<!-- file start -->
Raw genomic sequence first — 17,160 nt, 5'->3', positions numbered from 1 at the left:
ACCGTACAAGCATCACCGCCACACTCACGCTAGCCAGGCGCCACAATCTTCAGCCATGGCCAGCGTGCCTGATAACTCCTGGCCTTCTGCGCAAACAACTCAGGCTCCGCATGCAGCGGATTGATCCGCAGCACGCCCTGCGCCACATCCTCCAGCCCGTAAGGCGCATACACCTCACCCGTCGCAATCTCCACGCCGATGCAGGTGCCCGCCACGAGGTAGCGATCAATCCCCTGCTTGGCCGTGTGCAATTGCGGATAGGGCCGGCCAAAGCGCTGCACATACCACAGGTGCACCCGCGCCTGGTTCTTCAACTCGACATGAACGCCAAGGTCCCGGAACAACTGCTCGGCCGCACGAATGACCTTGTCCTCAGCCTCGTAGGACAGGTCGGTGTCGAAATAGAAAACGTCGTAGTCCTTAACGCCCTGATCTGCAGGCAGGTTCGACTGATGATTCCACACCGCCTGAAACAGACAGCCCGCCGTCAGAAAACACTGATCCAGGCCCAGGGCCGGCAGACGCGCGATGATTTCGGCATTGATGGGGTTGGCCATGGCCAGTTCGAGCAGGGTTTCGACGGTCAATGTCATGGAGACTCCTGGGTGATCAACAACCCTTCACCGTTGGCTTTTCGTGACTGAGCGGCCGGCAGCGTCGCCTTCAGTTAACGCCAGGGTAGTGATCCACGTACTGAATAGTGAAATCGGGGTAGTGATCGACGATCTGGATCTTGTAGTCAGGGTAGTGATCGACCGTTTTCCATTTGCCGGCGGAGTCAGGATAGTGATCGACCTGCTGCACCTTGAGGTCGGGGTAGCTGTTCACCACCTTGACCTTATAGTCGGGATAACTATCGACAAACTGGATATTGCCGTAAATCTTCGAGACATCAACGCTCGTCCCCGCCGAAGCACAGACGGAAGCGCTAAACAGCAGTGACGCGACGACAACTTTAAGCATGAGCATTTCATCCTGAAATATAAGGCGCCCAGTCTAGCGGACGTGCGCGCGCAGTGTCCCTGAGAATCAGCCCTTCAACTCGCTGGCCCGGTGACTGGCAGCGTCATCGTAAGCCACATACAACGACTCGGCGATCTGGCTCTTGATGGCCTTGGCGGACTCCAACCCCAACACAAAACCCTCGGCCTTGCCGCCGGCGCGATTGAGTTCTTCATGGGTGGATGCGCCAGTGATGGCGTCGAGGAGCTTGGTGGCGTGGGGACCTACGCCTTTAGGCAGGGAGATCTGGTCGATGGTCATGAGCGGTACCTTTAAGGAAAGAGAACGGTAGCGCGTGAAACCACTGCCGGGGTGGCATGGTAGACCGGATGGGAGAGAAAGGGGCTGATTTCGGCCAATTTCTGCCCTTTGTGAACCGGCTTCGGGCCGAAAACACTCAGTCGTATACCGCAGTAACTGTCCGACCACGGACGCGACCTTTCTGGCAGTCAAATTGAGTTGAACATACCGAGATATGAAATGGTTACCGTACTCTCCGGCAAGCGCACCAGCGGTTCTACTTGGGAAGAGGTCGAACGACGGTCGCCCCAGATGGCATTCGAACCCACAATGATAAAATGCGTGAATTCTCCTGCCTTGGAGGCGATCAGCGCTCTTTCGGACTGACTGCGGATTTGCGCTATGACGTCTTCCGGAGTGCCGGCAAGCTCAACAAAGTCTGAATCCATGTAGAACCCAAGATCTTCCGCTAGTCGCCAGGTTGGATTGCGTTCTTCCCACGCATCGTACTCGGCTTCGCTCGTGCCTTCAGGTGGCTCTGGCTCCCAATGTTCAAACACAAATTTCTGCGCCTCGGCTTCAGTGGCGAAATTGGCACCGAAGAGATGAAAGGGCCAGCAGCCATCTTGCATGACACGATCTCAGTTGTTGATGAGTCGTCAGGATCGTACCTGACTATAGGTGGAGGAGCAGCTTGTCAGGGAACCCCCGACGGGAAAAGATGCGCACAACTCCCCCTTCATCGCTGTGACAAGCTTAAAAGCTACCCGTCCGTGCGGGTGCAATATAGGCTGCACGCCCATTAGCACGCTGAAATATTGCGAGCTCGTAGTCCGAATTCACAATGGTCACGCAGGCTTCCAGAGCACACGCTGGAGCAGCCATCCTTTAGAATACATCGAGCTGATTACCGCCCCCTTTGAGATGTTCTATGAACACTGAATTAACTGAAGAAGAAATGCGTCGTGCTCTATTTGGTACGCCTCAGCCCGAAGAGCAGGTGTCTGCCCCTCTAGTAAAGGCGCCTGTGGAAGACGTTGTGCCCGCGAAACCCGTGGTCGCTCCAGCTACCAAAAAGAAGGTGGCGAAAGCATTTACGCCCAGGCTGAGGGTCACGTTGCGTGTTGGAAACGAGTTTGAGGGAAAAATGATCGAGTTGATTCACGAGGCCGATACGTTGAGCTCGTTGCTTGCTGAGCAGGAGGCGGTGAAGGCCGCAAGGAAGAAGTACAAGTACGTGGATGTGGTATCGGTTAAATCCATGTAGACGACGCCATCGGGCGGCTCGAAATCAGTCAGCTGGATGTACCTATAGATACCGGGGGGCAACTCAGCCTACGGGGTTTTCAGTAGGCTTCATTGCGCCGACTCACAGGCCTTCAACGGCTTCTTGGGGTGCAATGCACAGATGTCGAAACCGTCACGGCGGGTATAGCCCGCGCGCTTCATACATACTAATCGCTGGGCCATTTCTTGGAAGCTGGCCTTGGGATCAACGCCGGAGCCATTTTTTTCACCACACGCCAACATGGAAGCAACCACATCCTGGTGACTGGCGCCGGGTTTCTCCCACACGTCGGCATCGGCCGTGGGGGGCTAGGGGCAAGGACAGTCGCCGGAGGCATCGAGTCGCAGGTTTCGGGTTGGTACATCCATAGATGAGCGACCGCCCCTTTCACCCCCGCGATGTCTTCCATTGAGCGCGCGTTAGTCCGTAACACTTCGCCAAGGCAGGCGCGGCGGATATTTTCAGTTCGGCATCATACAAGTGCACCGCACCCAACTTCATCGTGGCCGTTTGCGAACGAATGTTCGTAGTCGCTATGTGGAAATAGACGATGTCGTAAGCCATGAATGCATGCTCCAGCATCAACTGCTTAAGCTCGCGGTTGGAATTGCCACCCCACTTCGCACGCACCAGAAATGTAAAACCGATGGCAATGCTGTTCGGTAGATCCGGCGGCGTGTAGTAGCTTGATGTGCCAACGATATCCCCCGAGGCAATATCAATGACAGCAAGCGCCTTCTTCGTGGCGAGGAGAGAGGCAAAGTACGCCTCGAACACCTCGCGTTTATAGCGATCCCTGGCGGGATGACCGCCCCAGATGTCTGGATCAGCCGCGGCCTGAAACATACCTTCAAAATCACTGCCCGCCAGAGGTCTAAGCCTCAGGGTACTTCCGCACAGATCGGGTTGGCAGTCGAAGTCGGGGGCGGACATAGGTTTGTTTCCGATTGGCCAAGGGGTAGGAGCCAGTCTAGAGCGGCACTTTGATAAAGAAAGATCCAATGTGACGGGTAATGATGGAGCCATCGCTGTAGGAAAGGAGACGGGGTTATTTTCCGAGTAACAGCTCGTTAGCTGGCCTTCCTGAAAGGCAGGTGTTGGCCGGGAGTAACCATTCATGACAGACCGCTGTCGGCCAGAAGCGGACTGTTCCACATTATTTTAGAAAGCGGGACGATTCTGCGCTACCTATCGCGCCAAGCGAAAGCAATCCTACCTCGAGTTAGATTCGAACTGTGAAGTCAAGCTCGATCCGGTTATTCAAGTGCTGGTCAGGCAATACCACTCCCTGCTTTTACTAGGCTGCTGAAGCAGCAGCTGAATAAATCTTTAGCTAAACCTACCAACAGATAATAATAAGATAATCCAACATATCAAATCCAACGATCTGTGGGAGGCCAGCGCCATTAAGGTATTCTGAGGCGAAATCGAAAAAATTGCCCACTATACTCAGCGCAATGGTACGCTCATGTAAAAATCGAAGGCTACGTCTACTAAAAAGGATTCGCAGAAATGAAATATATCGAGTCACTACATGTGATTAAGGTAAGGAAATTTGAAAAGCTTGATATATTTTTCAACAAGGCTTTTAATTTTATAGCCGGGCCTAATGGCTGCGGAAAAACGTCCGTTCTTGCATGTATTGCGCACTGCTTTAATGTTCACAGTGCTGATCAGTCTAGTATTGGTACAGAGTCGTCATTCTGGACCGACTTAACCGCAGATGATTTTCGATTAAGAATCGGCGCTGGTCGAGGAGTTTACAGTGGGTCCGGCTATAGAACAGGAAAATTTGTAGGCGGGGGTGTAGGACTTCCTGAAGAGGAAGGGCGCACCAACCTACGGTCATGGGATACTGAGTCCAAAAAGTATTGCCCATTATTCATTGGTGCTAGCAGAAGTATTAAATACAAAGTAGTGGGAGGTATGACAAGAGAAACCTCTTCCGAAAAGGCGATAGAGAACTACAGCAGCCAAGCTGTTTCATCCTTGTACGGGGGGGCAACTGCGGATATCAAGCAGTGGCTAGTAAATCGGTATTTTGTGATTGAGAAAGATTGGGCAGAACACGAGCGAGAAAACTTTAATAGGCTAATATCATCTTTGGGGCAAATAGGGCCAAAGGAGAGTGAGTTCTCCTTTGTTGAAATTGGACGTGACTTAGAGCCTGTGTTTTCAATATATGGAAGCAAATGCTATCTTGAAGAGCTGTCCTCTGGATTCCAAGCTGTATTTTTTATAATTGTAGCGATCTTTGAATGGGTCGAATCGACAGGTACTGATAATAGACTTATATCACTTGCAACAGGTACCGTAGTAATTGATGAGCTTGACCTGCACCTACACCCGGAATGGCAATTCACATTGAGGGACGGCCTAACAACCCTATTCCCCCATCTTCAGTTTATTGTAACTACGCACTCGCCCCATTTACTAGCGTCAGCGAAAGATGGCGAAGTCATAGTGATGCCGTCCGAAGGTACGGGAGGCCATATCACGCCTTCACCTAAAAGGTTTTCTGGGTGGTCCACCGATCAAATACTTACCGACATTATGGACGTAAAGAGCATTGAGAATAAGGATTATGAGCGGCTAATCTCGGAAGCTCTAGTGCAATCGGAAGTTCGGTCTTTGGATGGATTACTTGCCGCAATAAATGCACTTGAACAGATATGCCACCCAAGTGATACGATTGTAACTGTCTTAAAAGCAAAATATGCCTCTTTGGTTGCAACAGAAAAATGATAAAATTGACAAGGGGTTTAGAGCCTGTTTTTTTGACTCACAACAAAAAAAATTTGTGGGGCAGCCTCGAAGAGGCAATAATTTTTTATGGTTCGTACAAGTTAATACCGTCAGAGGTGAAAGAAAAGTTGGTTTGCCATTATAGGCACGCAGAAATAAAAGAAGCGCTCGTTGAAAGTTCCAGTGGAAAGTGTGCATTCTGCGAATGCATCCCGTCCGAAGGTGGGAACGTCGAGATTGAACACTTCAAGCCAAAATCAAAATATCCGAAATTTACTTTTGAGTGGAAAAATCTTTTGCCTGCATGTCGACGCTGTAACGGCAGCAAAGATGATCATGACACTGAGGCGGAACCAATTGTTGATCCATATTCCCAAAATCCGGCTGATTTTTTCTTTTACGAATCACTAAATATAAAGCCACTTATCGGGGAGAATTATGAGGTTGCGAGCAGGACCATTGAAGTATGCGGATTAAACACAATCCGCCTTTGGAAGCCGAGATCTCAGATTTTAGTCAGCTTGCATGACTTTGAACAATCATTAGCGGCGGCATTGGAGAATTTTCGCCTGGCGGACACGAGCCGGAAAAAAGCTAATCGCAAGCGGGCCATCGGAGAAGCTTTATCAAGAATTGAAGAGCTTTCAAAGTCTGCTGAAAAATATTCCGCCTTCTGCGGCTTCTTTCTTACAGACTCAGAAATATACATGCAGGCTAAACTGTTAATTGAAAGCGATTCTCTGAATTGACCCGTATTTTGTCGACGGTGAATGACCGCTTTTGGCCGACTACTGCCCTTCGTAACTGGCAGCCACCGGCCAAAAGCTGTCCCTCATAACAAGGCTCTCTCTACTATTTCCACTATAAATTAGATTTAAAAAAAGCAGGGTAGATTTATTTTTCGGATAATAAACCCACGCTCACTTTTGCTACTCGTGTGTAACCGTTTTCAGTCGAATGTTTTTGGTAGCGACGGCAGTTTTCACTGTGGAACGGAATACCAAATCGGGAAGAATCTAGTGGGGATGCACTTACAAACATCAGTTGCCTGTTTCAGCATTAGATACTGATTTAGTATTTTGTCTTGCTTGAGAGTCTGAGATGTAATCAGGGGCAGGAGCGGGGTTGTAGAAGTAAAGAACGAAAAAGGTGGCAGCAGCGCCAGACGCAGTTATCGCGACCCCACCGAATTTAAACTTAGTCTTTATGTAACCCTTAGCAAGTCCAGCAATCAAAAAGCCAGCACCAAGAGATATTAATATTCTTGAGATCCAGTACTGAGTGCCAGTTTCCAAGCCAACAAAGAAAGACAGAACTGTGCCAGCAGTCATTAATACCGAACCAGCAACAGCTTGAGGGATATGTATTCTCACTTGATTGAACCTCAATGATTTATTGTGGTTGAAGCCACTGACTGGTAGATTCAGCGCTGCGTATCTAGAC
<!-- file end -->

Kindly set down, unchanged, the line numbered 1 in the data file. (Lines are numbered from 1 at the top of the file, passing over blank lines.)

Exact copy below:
Raw genomic sequence first — 17,160 nt, 5'->3', positions numbered from 1 at the left: